Date of Degree
PhD (Doctor of Philosophy)
Flynn, Ryan T
Kleiber, Paul D
First Committee Member
Flynn, Ryan T
Second Committee Member
Kleiber, Paul D
Third Committee Member
Sunderland, John J
Fourth Committee Member
Fifth Committee Member
Polyzou, Wayne N
Intensity-modulated brachytherapy techniques, compensator-based intensity modulated brachytherapy (CBT) and interstitial rotating shield brachytherapy (I-RSBT), are two novel conceptual radiation therapies for treating cervical and prostate cancer, respectively. Compared to conventional brachytherapy techniques for treating cervical cancer, CBT can potentially improve the dose conformity to the high-risk clinical target volume (CTV) of the cervix in a less invasive approach. I-RSBT can reduce the dose delivered to the prostate organ at risks (OARs) with the same radiation dose delivered to the prostate CTV. In this work, concepts and prototypes for CBT and I-RSBT were introduced and developed. Preliminary dosimetric measurements were performed for CBT and I-RSBT, respectively.
A CBT prototype system was constructed and experimentally validated. A prototype cylindrical compensator with eight octants, each with different thicknesses, was designed. Direct metal laser sintering (DMLS) was used to construct CoCr and Ti compensator prototypes, and a 4-D milling technique was used to construct a Ti compensator prototype. Gafchromic EBT2 films, held by an acrylic quality assurance (QA) phantom, were irradiated to approximately 125 cGy with an electronic brachytherapy (eBT) source for both shielded and unshielded cases. The dose at each point on the films were calculated using a TG-43 calculation model that was modified to account for the presence of a compensator prototype by ray-tracing.
With I-RSBT, a multi-pass dose delivery mechanism with prototypes was developed. Dosimetric measurements for a Gd-153 radioisotope was performed to demonstrate that using multiple partially shielded Gd-153 sources for I-RSBT is feasible. A treatment planning model was developed for applying I-RSBT clinically. A custom-built, stainless steel encapsulated 150 mCi Gd-153 capsule with an outer length of 12.8 mm, outer diameter of 2.10 mm, active length of 9.98 mm, and active diameter of 1.53 mm was used. A partially shielded catheter was constructed with a 500 micron platinum shield and a 500 micron aluminum emission window, both with 180° azimuthal coverage. An acrylic phantom was constructed to measure the dose distributions from the shielded catheter in the transverse plane using Gafchromic EBT3 films. Film calibration curves were generated from 50, 70, and 100 kVp x-ray beams with NIST-traceable air kerma values to account for energy variation.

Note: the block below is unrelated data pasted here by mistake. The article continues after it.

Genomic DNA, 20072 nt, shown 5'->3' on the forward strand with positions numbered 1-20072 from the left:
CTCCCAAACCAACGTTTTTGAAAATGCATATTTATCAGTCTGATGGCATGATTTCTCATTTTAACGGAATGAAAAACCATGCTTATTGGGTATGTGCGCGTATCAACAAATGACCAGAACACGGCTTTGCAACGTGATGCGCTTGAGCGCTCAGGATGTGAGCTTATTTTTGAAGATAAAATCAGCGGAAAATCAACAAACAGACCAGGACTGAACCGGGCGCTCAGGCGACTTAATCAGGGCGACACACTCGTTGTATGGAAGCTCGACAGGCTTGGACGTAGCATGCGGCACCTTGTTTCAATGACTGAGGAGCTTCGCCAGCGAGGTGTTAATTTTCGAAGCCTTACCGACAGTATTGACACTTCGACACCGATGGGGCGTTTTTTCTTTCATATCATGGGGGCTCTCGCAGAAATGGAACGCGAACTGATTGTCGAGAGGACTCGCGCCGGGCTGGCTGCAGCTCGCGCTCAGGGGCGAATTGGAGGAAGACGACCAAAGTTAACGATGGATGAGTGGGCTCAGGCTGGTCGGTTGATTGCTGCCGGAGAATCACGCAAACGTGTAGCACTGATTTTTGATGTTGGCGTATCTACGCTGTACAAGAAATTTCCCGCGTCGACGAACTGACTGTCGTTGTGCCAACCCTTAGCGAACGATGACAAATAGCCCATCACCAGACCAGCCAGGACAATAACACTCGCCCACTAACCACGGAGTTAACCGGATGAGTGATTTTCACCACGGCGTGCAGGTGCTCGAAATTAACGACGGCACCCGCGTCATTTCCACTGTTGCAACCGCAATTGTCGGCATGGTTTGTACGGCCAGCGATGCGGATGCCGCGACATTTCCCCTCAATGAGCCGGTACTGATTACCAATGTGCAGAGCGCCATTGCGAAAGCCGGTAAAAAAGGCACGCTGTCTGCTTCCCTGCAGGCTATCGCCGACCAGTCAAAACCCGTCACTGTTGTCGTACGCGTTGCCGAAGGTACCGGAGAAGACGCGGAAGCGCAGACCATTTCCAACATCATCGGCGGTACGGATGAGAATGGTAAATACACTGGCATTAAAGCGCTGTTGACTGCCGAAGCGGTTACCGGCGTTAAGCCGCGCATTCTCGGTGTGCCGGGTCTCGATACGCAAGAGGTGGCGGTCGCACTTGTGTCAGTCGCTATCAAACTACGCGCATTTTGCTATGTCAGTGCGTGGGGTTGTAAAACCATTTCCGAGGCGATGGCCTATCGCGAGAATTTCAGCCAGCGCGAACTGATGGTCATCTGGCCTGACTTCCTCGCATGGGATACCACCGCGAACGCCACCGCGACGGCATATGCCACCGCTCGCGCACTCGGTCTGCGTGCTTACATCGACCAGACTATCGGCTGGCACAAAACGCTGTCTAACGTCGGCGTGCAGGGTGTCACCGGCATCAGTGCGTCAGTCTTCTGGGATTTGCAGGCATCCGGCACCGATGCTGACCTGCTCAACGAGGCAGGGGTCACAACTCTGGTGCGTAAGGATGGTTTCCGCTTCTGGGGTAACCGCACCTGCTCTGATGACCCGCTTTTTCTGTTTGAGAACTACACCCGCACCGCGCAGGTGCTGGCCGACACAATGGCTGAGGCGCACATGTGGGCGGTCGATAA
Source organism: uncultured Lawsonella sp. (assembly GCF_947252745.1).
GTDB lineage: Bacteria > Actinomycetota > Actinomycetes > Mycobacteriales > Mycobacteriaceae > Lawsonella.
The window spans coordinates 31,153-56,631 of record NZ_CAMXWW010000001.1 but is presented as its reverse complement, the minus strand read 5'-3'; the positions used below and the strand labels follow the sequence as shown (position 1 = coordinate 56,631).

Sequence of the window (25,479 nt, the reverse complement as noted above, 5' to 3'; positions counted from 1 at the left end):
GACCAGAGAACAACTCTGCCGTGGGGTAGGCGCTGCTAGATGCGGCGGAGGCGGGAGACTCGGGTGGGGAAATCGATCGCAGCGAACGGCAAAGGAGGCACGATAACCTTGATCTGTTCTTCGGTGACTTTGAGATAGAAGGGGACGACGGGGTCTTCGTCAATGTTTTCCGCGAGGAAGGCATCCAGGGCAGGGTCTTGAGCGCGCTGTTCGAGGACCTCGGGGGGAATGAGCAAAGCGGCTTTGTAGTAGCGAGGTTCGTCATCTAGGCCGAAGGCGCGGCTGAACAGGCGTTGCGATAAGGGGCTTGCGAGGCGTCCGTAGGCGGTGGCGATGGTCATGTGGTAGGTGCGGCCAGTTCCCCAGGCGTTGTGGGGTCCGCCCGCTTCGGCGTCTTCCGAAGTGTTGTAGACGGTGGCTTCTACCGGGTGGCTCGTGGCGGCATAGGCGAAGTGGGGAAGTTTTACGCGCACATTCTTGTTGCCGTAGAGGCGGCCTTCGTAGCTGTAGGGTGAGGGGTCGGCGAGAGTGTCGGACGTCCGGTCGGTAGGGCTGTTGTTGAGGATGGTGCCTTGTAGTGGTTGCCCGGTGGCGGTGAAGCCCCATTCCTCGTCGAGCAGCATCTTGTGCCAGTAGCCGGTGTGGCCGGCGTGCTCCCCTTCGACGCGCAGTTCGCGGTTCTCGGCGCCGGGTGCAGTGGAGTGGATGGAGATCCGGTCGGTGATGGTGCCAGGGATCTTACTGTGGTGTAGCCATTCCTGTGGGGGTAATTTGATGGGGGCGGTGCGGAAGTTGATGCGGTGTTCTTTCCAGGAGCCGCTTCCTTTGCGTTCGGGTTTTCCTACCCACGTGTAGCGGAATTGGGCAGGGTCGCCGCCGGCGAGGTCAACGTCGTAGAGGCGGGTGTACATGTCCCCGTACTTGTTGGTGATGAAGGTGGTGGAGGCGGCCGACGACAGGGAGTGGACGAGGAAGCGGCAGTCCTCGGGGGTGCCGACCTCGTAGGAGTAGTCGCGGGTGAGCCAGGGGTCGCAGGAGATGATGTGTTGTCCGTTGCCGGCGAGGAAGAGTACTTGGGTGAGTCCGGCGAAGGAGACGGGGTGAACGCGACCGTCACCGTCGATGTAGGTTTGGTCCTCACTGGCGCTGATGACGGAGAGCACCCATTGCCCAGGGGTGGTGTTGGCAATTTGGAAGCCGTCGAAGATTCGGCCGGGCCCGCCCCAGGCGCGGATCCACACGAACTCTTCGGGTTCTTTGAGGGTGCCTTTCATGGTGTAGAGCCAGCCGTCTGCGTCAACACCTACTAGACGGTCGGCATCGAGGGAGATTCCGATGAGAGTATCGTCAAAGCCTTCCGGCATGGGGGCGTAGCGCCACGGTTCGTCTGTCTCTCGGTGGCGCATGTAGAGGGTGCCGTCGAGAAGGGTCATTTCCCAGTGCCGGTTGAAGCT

In conclusion, CBT, which is a non-invasive alternative to supplementary interstitial brachytherapy, is expected to improve dose conformity to bulky cervical tumors relative to conventional intracavitary brachytherapy. However, at the current stage, it would be time-consuming to construct a patient-specific compensator using DMLS, and the quality assurance of the compensator would be difficult. I-RSBT is a promising approach to reducing radiation dose delivered to prostate OARs. The next step in making Gd-153 based I-RSBT feasible in clinic is developing a Gd-153 source that is small enough such that the source, shield, and catheter all fit within a 16 guage needle, which has a 1.65 mm diameter.
Two novel brachytherapy techniques for treating cervical cancer and prostate cancer were proposed and evaluated for potential clinical use. Brachytherapy is a type of radiation therapy, which is a common way to treat various types of cancer by using ionizing radiation. One limitation of radiation therapy is that the ionizing radiation not only kills tumor cells but also harms healthy organs nearby. In the first part of this dissertation, an innovative technique for treating cervical cancer was proposed, which delivers higher radiation dose to tumor than the conventional method and low dose to bladder and sigmoid colon (healthy organs). In the second part of this dissertation, an innovative technique for treating prostate cancer was proposed, which delivers less dose to the urethral region (healthy organ) than the common method and the same dose to the prostate tumor. Prototypes for the treatment delivery were built and measurements of dose distribution were performed and compared with their theoretical predictions.
publicabstract, Dosimetry, Intensity-Modulated Brachytherapy, Monte Carlo Simulation, Optimization/Treatment Planning, Radiation therapy
xxiii, 139 pages
Includes bibliographical references (pages 132-139).
Copyright 2015 Xing Li
Li, Xing. "Novel brachytherapy techniques for cervical cancer and prostate cancer." PhD (Doctor of Philosophy) thesis, University of Iowa, 2015.